How does poverty affect one’s cognitive functioning? What are the psychological consequences of never having enough money?
Poverty takes a huge toll on one’s cognitive capacity. Poor people are so preoccupied with stretching their money that they don’t have any mental bandwidth to focus on anything else. The cognitive effects of poverty should be tackled on the institutional level.
Here are some recommended poverty alleviation programs from Scarcity.
1. Educational Programming
The first poverty alleviation program from Scarcity is educational programming. Mullainathan and Shafir suggest that educational programs provide classes on a rolling basis so that people don’t have to drop out of a program if they miss one session. Since poor people are more likely to have other tasks pulling their attention away from a class (which isn’t an urgent need), this strategy makes it easier for people to participate even if they can’t consistently show up. For example, if a class consists of four different sessions, stagger the start dates so that if someone misses a session, they can join a different group where they left off.
(Shortform note: This strategy focuses on improving education programs for poor adults, but many people argue that we should focus on improving education for children in low-income families to alleviate the impacts of poverty. This is because poor students in the US are concentrated in public schools with fewer resources, making students less likely to finish school and less likely to escape poverty. Mullainathan and Shafir’s strategy of providing parallel classes could potentially be adapted for young students by providing tutoring to prevent kids from falling behind during the school year if they miss class or failed part of the curriculum.)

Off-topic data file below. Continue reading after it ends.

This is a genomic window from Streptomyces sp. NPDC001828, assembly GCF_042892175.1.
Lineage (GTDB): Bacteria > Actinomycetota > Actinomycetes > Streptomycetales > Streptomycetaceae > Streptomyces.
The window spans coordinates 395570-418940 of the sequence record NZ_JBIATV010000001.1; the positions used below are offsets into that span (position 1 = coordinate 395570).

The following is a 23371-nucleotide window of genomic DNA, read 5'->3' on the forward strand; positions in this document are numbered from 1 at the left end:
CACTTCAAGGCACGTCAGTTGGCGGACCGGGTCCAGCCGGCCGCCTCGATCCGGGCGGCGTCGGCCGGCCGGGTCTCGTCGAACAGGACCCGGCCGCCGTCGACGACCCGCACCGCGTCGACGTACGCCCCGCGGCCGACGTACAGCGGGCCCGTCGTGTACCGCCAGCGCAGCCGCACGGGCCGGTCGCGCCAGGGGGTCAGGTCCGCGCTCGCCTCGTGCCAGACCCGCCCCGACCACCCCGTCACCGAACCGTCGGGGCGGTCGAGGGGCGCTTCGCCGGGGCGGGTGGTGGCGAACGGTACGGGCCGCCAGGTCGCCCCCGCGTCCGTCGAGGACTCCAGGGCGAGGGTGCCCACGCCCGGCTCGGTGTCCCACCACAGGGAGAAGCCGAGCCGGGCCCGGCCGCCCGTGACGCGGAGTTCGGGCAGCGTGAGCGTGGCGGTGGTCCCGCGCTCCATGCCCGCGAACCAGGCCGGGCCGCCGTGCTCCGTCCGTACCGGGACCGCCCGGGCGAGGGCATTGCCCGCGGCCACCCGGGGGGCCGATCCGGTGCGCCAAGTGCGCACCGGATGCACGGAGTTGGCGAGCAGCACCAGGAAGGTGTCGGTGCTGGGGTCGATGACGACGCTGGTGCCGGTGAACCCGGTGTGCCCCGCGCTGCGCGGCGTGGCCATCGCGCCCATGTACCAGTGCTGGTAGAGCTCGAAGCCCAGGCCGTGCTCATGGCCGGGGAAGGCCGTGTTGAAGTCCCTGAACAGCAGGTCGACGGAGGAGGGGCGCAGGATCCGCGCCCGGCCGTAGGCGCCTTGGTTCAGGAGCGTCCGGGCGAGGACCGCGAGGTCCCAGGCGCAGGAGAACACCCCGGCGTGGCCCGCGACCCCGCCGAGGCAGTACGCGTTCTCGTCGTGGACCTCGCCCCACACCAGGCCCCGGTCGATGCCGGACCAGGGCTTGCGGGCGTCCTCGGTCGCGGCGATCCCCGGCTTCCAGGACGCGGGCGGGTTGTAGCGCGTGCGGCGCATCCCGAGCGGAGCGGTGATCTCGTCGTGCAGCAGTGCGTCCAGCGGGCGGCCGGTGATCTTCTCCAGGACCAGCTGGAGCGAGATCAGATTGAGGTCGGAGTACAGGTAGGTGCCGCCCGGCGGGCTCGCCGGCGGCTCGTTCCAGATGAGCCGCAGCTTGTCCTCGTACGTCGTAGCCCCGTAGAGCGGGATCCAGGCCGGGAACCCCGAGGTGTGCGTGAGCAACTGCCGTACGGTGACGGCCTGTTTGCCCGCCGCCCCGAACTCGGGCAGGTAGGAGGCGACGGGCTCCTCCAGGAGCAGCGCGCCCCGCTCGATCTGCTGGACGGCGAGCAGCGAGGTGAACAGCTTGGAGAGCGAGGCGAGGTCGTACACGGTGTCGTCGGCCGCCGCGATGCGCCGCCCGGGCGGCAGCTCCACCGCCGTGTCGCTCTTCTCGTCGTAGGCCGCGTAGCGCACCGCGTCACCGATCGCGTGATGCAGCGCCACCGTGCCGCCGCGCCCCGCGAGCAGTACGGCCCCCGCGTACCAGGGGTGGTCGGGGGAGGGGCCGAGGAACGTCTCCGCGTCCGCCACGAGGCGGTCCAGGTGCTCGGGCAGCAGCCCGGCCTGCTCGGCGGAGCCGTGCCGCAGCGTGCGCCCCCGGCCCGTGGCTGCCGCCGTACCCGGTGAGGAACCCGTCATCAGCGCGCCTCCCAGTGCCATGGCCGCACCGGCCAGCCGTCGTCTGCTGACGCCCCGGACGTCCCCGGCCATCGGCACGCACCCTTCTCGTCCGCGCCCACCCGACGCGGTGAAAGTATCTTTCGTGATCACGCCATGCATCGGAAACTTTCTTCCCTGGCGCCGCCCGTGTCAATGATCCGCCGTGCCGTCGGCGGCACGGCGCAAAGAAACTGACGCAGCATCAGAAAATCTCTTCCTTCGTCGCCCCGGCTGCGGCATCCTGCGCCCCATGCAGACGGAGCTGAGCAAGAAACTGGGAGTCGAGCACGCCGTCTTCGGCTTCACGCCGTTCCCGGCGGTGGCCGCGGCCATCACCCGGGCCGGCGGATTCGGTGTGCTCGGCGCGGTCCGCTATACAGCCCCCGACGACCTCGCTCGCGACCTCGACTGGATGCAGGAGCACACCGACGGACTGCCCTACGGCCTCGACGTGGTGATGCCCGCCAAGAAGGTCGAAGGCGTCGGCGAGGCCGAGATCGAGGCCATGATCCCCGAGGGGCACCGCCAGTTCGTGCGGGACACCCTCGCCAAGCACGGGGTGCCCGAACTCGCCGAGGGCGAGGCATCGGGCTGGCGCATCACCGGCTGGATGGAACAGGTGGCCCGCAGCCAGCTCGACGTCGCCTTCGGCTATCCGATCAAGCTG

The authors also emphasize the importance of offering rules of thumb that are easy to remember instead of overloading people with information they won’t be able to process and retain. For example, “always pay off your highest-interest debt first” is a rule of thumb that can make more impact than a lengthy course on financial strategies. This strategy also takes into account the scarcity of time that poor people are more likely to experience because it’s less time-consuming to communicate rules of thumb.
(Shortform note: Some research suggests that rules of thumb are a cost-effective way to communicate financial strategies. However, other examples illustrate ways that rules of thumb can lead people astray when the rule shouldn’t be applied in a specific context. For example, one nutritional rule of thumb is that we should “eat the rainbow,” meaning that we should eat foods of all different colors to consume diverse nutrients. But this rule could be used to justify eating only rainbow-colored gummy bears or colorful donuts, which is inadvisable from a nutritional standpoint.)
Lastly, Mullainathan and Shafir urge organizations not to focus solely on educational efforts (like classes about nutrition or why it’s important to take your medications) that tax people’s limited time and mental bandwidth. Instead, Mullainathan and Shafir recommend shifting to concrete strategies, like reminders to take medicine. This targets people’s tendency to forget important tasks instead of trying to convince people that tasks such as medication adherence are important.
(Shortform note: Since the book was published, Mullainathan’s nonprofit, ideas42, has successfully implemented a few programs based on this strategy. For example, in two different pilot projects, text message reminders for court appearances increased attendance and decreased arrest warrants issued for failing to show up in court. Reminders to apply for recertification also helped participants in the Special Supplemental Nutrition Program for Women, Infants, and Children keep their benefits.)
2. Social Program Applications
Another strategy to improve social programs is to help people fill out forms and applications since many people miss out on the benefits they qualify for because forms and applications are often tedious, time-consuming, and require many forms of documentation. The authors’ research shows that assisting people with applications in person increases participation rates.